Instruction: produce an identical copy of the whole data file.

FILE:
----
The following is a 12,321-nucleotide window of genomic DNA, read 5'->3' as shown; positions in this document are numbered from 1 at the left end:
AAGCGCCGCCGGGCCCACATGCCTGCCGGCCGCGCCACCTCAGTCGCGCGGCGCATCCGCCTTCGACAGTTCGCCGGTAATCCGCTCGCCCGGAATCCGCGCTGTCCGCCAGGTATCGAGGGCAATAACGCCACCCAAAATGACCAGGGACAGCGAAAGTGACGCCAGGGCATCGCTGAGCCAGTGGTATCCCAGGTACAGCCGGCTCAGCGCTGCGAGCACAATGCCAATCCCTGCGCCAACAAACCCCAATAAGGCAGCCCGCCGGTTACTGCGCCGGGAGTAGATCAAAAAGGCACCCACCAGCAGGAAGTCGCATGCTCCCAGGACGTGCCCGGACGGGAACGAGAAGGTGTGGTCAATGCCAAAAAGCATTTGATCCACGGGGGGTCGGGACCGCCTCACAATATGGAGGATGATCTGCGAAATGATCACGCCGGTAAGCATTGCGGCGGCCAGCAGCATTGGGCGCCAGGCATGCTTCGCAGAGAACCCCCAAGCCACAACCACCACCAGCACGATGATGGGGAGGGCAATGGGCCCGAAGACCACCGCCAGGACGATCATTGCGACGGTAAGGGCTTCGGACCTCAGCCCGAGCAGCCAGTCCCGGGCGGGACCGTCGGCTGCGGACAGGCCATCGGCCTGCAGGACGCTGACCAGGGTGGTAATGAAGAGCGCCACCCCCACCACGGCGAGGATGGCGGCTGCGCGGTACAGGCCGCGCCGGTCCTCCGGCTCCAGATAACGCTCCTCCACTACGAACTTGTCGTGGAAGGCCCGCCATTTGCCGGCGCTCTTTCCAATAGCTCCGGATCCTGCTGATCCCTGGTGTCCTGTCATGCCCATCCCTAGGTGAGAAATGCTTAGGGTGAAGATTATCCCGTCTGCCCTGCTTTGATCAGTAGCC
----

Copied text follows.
The following is a 12,321-nucleotide window of genomic DNA, read 5'->3' as shown; positions in this document are numbered from 1 at the left end:
AAGCGCCGCCGGGCCCACATGCCTGCCGGCCGCGCCACCTCAGTCGCGCGGCGCATCCGCCTTCGACAGTTCGCCGGTAATCCGCTCGCCCGGAATCCGCGCTGTCCGCCAGGTATCGAGGGCAATAACGCCACCCAAAATGACCAGGGACAGCGAAAGTGACGCCAGGGCATCGCTGAGCCAGTGGTATCCCAGGTACAGCCGGCTCAGCGCTGCGAGCACAATGCCAATCCCTGCGCCAACAAACCCCAATAAGGCAGCCCGCCGGTTACTGCGCCGGGAGTAGATCAAAAAGGCACCCACCAGCAGGAAGTCGCATGCTCCCAGGACGTGCCCGGACGGGAACGAGAAGGTGTGGTCAATGCCAAAAAGCATTTGATCCACGGGGGGTCGGGACCGCCTCACAATATGGAGGATGATCTGCGAAATGATCACGCCGGTAAGCATTGCGGCGGCCAGCAGCATTGGGCGCCAGGCATGCTTCGCAGAGAACCCCCAAGCCACAACCACCACCAGCACGATGATGGGGAGGGCAATGGGCCCGAAGACCACCGCCAGGACGATCATTGCGACGGTAAGGGCTTCGGACCTCAGCCCGAGCAGCCAGTCCCGGGCGGGACCGTCGGCTGCGGACAGGCCATCGGCCTGCAGGACGCTGACCAGGGTGGTAATGAAGAGCGCCACCCCCACCACGGCGAGGATGGCGGCTGCGCGGTACAGGCCGCGCCGGTCCTCCGGCTCCAGATAACGCTCCTCCACTACGAACTTGTCGTGGAAGGCCCGCCATTTGCCGGCGCTCTTTCCAATAGCTCCGGATCCTGCTGATCCCTGGTGTCCTGTCATGCCCATCCCTAGGTGAGAAATGCTTAGGGTGAAGATTATCCCGTCTGCCCTGCTTTGATCAGTAGCC